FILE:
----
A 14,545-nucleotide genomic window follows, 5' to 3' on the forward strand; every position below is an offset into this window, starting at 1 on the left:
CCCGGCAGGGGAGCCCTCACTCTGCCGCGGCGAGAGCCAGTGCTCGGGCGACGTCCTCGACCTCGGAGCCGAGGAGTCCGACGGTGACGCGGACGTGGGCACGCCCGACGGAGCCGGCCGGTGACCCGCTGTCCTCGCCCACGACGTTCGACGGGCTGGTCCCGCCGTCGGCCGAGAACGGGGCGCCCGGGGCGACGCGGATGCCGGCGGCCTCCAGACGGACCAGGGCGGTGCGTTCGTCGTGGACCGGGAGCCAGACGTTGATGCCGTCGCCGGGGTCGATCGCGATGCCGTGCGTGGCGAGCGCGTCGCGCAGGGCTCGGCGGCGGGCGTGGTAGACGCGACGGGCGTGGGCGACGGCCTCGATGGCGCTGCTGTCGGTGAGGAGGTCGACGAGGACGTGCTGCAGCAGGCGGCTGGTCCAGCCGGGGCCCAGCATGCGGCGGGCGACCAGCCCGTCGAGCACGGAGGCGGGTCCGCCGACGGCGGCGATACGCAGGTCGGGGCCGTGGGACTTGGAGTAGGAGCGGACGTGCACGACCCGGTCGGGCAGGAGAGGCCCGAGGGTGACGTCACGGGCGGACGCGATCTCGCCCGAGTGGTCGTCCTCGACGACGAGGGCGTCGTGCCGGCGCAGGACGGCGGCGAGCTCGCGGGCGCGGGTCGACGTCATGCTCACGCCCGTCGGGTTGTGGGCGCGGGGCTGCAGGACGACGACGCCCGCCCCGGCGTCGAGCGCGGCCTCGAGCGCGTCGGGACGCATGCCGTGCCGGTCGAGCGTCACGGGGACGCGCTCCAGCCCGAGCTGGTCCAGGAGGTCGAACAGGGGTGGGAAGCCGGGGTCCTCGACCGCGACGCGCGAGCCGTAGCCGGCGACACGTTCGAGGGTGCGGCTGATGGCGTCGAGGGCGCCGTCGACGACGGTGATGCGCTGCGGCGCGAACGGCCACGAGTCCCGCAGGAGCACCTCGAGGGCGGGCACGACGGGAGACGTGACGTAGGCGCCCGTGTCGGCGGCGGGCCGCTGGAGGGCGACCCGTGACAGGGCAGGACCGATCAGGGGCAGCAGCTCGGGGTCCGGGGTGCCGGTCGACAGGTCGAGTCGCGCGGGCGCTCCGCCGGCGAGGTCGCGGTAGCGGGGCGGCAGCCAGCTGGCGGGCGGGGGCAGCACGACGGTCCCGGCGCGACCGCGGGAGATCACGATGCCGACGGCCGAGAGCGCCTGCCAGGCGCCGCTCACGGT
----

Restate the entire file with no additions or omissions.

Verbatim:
A 14,545-nucleotide genomic window follows, 5' to 3' on the forward strand; every position below is an offset into this window, starting at 1 on the left:
CCCGGCAGGGGAGCCCTCACTCTGCCGCGGCGAGAGCCAGTGCTCGGGCGACGTCCTCGACCTCGGAGCCGAGGAGTCCGACGGTGACGCGGACGTGGGCACGCCCGACGGAGCCGGCCGGTGACCCGCTGTCCTCGCCCACGACGTTCGACGGGCTGGTCCCGCCGTCGGCCGAGAACGGGGCGCCCGGGGCGACGCGGATGCCGGCGGCCTCCAGACGGACCAGGGCGGTGCGTTCGTCGTGGACCGGGAGCCAGACGTTGATGCCGTCGCCGGGGTCGATCGCGATGCCGTGCGTGGCGAGCGCGTCGCGCAGGGCTCGGCGGCGGGCGTGGTAGACGCGACGGGCGTGGGCGACGGCCTCGATGGCGCTGCTGTCGGTGAGGAGGTCGACGAGGACGTGCTGCAGCAGGCGGCTGGTCCAGCCGGGGCCCAGCATGCGGCGGGCGACCAGCCCGTCGAGCACGGAGGCGGGTCCGCCGACGGCGGCGATACGCAGGTCGGGGCCGTGGGACTTGGAGTAGGAGCGGACGTGCACGACCCGGTCGGGCAGGAGAGGCCCGAGGGTGACGTCACGGGCGGACGCGATCTCGCCCGAGTGGTCGTCCTCGACGACGAGGGCGTCGTGCCGGCGCAGGACGGCGGCGAGCTCGCGGGCGCGGGTCGACGTCATGCTCACGCCCGTCGGGTTGTGGGCGCGGGGCTGCAGGACGACGACGCCCGCCCCGGCGTCGAGCGCGGCCTCGAGCGCGTCGGGACGCATGCCGTGCCGGTCGAGCGTCACGGGGACGCGCTCCAGCCCGAGCTGGTCCAGGAGGTCGAACAGGGGTGGGAAGCCGGGGTCCTCGACCGCGACGCGCGAGCCGTAGCCGGCGACACGTTCGAGGGTGCGGCTGATGGCGTCGAGGGCGCCGTCGACGACGGTGATGCGCTGCGGCGCGAACGGCCACGAGTCCCGCAGGAGCACCTCGAGGGCGGGCACGACGGGAGACGTGACGTAGGCGCCCGTGTCGGCGGCGGGCCGCTGGAGGGCGACCCGTGACAGGGCAGGACCGATCAGGGGCAGCAGCTCGGGGTCCGGGGTGCCGGTCGACAGGTCGAGTCGCGCGGGCGCTCCGCCGGCGAGGTCGCGGTAGCGGGGCGGCAGCCAGCTGGCGGGCGGGGGCAGCACGACGGTCCCGGCGCGACCGCGGGAGATCACGATGCCGACGGCCGAGAGCGCCTGCCAGGCGCCGCTCACGGT